At least 15 people have died and more than 50 others hospitalized in Tanzania from a terrifying mystery illness that causes patients to vomit blood, according to reports.

Some of the patients, mostly male, died within hours of developing symptoms in the southern Mbeya region of the country, the Sun reported.

Felista Kisandu, the local chief medical officer, said a team of experts have been dispatched to assess the patients and investigate the cause of their illness.

“This problem has not been widespread,” Kisandu said. “It has happened in just a single administrative ward of Ifumbo where people vomit blood and die when they get to the hospital late.”

She said the cause of their illness has not yet been identified but that the Tanzanian Health Ministry “has ruled out an outbreak,” according to the outlet.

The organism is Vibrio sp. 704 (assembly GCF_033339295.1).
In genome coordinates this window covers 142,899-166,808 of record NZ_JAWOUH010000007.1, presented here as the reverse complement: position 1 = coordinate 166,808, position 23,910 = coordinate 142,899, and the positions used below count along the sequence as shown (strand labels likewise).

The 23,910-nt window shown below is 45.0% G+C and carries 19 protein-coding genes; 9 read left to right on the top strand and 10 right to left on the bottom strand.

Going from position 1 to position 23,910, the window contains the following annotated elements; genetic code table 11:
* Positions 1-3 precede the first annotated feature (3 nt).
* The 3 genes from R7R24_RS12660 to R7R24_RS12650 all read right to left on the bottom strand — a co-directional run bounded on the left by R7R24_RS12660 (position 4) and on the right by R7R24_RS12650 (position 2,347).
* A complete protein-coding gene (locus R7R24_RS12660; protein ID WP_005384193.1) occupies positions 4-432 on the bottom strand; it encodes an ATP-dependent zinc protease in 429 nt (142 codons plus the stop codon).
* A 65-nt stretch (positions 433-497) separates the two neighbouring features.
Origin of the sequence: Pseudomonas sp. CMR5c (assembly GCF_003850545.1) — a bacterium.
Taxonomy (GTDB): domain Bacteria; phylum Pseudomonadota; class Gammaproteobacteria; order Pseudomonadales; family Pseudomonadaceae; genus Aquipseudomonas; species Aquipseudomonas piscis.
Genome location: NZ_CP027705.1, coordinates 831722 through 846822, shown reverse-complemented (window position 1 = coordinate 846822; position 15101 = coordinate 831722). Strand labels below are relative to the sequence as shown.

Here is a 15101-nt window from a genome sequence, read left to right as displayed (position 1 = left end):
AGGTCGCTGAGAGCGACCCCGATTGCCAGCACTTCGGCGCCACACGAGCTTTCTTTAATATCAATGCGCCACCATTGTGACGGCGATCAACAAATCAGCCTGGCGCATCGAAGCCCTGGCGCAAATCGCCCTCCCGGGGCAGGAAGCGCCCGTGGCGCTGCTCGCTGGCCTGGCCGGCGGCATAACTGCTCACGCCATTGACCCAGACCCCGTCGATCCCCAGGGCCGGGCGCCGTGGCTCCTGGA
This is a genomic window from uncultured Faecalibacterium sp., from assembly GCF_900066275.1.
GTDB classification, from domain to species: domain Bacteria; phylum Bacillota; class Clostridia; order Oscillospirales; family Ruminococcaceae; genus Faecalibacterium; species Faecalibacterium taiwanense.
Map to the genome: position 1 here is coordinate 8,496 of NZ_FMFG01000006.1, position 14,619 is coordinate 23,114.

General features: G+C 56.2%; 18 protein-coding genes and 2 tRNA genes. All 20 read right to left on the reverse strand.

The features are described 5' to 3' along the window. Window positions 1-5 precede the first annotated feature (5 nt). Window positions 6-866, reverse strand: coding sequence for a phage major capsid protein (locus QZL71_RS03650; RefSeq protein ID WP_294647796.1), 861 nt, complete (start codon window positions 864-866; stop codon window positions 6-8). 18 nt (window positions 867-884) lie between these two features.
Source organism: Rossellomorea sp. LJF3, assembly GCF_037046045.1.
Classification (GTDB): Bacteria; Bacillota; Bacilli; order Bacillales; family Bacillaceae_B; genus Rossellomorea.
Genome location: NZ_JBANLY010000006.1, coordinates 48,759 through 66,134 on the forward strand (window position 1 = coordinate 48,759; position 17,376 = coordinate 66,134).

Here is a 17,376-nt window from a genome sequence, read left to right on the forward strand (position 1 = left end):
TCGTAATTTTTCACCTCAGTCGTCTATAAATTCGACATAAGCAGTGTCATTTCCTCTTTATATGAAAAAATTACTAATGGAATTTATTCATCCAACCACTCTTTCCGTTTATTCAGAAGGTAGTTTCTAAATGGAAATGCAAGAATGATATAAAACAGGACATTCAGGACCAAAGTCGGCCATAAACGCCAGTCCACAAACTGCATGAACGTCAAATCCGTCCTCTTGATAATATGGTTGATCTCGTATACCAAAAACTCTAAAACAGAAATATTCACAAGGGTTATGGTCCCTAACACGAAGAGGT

“Initial clinical examinations revealed the patients, mostly men, suffered from stomach ulcers and liver disease,” Kisandu said. “We have advised them to avoid drinking illicit brew, smoking cigarettes and other hard drinks.”

Authorities were testing water samples and patients’ blood for traces of mercury contamination.

Meanwhile, Tanzania’s Health Minister Dorothy Gwajika ordered Kisandu’s suspension after she made her remarks.

“For creating unnecessary panic among residents, I order Dr. Felista Kisandu’s employer to suspend her in order to pave way for investigations by the Medical Council and submit the report to me within 10 days,” Gwajika said.

Government officials said similar symptoms emerged in the area when people suffered from high fever and nausea and vomited blood in 2018, according to the Sun.

News of the mystery ailment comes about a month after President John Magufuli claimed COVID-19 had been stopped in its tracks — by the power of prayer.

“Corona in our country has been removed by the powers of God,” he said Jan. 9, six weeks after the government stopped publicly updating virus data.

The number of cases has remained at 509 for six weeks, though opposition figures estimate that the actual numbers could be in the tens of thousands.

The population has been urged to consume herbal remedies in a bid to fight the deadly bug by boosting immunity.


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